So here’s how this collection of songs came together:
I saw a Facebook post yesterday about a new band named Famishgod. It’s the creation of some people who know what they’re doing. I listened to their first single on Soundcloud. If you don’t stop after you listen to a song on Soundcloud, it moves you right into another one… and then another one… and I went with it. And voilà!
Dave Rotten has loaned his inhuman voice to many projects, his best-known one being the long-running death battalion Avulsed. What I saw on Facebook yesterday was an announcement that he has now partnered with a Spanish musician named Funedëim (Svipdagr, Morkulv) to create a new entity under the brand of FamishGod. With Funedëim on guitars and bass, FamishGod have recorded an album entitled Devourers of Light divided into seven tracks, each of which lyrically forms a chapter in a a conceptual story, with cover art and additional artwork created by Tommi Grönqvist from Finland’s Desecresy.
Along with this announcement came the premiere of the album’s title track and first chapter, “Devourers of Light”. Rotten’s vocals are monstrously deep and horrific, the kind to which words like “cavernous” and “abyssal” really don’t do justice. And the radioactive riffs and massive bass hammers are monsters in their own right, spreading a thick miasma of putrefying doom that moves from funereal dirge to methodically skull-clobbering assault, with a malignant lead guitar melody eventually uncoiling in its midst like a serpent. Great intro to the song as well.
Devourers of Light will be released by Dave Rotten’s label Xtreem Music on December 1. It further appears that the band will not be simply a studio project, and that Rotten and Funedëim intend to recruit session members in order to perform live rituals.
As I explained at the outset, as soon as I finished listening to that FamishGod track on Soundcloud, another song started playing right away. It intrigued me immediately and I continued to let it run — and it just got better and better. The name of the song is “Brilliance of Thunder” and it is perpetrated by a two-man Spanish band named Stormvold — with all instruments and vocals provided by Ebola and drums performed by Taenia Solium.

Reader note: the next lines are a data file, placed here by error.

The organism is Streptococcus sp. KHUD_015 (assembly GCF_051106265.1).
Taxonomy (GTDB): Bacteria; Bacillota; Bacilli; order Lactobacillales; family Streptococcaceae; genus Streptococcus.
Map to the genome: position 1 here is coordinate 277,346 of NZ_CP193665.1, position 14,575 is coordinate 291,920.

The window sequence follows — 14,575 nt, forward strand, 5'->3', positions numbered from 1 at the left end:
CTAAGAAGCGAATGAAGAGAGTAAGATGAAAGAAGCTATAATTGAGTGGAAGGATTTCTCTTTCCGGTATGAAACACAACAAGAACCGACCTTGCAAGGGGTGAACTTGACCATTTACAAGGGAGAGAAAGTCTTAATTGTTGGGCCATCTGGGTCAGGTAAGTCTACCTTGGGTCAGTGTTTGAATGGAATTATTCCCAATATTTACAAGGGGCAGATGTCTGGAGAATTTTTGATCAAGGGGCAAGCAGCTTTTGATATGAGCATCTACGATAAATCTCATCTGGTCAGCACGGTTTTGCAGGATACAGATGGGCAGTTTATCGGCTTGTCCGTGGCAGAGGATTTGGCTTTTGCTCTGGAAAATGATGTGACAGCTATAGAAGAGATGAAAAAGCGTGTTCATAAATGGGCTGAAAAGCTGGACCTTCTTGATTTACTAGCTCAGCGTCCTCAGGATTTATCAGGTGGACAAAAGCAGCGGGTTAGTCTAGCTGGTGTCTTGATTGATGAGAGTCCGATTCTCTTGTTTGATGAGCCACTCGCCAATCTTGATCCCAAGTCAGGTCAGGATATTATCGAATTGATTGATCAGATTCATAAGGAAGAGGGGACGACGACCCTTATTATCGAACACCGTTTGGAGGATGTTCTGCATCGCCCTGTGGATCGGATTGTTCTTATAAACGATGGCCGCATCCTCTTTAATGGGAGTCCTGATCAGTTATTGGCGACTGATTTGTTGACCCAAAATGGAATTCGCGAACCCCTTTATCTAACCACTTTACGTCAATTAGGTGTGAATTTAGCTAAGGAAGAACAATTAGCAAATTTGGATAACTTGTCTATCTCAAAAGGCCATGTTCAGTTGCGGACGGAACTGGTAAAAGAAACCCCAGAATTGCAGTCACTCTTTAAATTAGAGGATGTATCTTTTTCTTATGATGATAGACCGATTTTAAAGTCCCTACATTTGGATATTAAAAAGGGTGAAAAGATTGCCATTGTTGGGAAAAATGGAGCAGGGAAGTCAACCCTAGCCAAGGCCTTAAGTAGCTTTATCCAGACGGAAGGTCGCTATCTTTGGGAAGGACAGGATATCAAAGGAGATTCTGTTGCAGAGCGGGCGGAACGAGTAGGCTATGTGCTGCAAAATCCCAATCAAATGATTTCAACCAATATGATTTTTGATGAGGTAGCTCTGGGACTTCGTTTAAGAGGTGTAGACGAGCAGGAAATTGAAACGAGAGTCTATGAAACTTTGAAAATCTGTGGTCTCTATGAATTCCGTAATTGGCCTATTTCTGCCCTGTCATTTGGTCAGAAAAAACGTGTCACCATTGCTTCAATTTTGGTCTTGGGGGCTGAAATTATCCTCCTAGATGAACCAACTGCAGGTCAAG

The song appears on an 8-track compilation entitled Third Bestial Mutilation, which is scheduled for a November 15 release by Xtreem Music (which explains why Soundcloud started playing it as soon as the FamishGod track ended). This album collects two previous Stormvold demos as well as four new songs that together were recorded for a third, 2014 demo from which the compilation takes its name — Third Bestial Mutilation.
“Brilliance of Thunder” is a blackened death metal dynamo, with venomous buzzing riffs that move from malignant doom to thrashing mayhem to the most compulsively headbangable stomp I’ve heard in weeks to an equally infectious rocking finish. And holy shit, the drumming on the song is electrifying (and spine-snapping). Ebola’s vocals are also thoroughly vile and voracious.
This thing has got its poisonous hooks sunk so deeply into my head that I’ve come back to it a dozen times since the first listen yesterday. If the rest of the tracks on Third Bestial Mutilation are as good as this one, it’s going to be a must-have acquisition.
Below, I’m including both the Soundcloud and the YouTube player for “Brilliance of Thunder”.
To continue with the story of how this post came together, no sooner had “Brilliance of Thunder” finished than a third song began playing on Soundcloud. Once again, it hooked me quickly enough that I just continued to let it play, and once again I really liked what I heard.
The third song is named “Stain of A Broken Life” and it comes from a band based in Malmö, Sweden, named Nangilima. Their debut album, The Dark Matter, is set for release — again by Xtreem Music — on November 8, 2014. The song is more in the vein of traditional funeral doom than the first two songs in this post, methodically generating an atmosphere of desolate bleakness, with an entrancing piano and electronic keyboard melody floating through the methodical hammering in the low end. The vocals are also excellent, a combination of deep, hollow roars and maniacal howls. The song drives its point home like coffin nails: Life is misery and in death there is beauty to be found.
P.S. According to a note at Metal Archives, “The name ‘Nangilima’ comes from the fantasy novel ‘The Brothers Lionheart’ written by Astrid Lindgren. Described as a ‘land of light'”.